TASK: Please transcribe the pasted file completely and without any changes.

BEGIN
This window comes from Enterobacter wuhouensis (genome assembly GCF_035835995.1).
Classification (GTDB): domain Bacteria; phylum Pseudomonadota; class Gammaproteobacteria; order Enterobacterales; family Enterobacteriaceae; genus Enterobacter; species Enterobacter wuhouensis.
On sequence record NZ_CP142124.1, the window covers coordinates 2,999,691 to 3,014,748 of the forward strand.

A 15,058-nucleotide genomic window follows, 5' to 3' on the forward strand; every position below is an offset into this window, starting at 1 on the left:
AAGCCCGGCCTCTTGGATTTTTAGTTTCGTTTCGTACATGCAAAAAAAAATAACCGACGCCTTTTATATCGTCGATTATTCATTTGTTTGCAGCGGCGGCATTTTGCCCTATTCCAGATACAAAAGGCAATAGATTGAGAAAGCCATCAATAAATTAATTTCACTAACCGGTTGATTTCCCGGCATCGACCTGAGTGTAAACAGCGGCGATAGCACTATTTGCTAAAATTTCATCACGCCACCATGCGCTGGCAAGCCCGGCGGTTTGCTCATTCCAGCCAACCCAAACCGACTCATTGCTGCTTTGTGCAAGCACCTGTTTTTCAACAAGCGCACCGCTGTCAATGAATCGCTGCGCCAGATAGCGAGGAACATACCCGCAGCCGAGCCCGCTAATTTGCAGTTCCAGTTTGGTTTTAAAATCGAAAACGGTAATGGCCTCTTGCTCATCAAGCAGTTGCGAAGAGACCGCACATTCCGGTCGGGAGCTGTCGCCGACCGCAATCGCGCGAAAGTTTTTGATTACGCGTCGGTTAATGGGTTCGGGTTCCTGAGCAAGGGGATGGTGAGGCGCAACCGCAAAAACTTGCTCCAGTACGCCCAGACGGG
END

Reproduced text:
This window comes from Enterobacter wuhouensis (genome assembly GCF_035835995.1).
Classification (GTDB): domain Bacteria; phylum Pseudomonadota; class Gammaproteobacteria; order Enterobacterales; family Enterobacteriaceae; genus Enterobacter; species Enterobacter wuhouensis.
On sequence record NZ_CP142124.1, the window covers coordinates 2,999,691 to 3,014,748 of the forward strand.

A 15,058-nucleotide genomic window follows, 5' to 3' on the forward strand; every position below is an offset into this window, starting at 1 on the left:
AAGCCCGGCCTCTTGGATTTTTAGTTTCGTTTCGTACATGCAAAAAAAAATAACCGACGCCTTTTATATCGTCGATTATTCATTTGTTTGCAGCGGCGGCATTTTGCCCTATTCCAGATACAAAAGGCAATAGATTGAGAAAGCCATCAATAAATTAATTTCACTAACCGGTTGATTTCCCGGCATCGACCTGAGTGTAAACAGCGGCGATAGCACTATTTGCTAAAATTTCATCACGCCACCATGCGCTGGCAAGCCCGGCGGTTTGCTCATTCCAGCCAACCCAAACCGACTCATTGCTGCTTTGTGCAAGCACCTGTTTTTCAACAAGCGCACCGCTGTCAATGAATCGCTGCGCCAGATAGCGAGGAACATACCCGCAGCCGAGCCCGCTAATTTGCAGTTCCAGTTTGGTTTTAAAATCGAAAACGGTAATGGCCTCTTGCTCATCAAGCAGTTGCGAAGAGACCGCACATTCCGGTCGGGAGCTGTCGCCGACCGCAATCGCGCGAAAGTTTTTGATTACGCGTCGGTTAATGGGTTCGGGTTCCTGAGCAAGGGGATGGTGAGGCGCAACCGCAAAAACTTGCTCCAGTACGCCCAGACGGG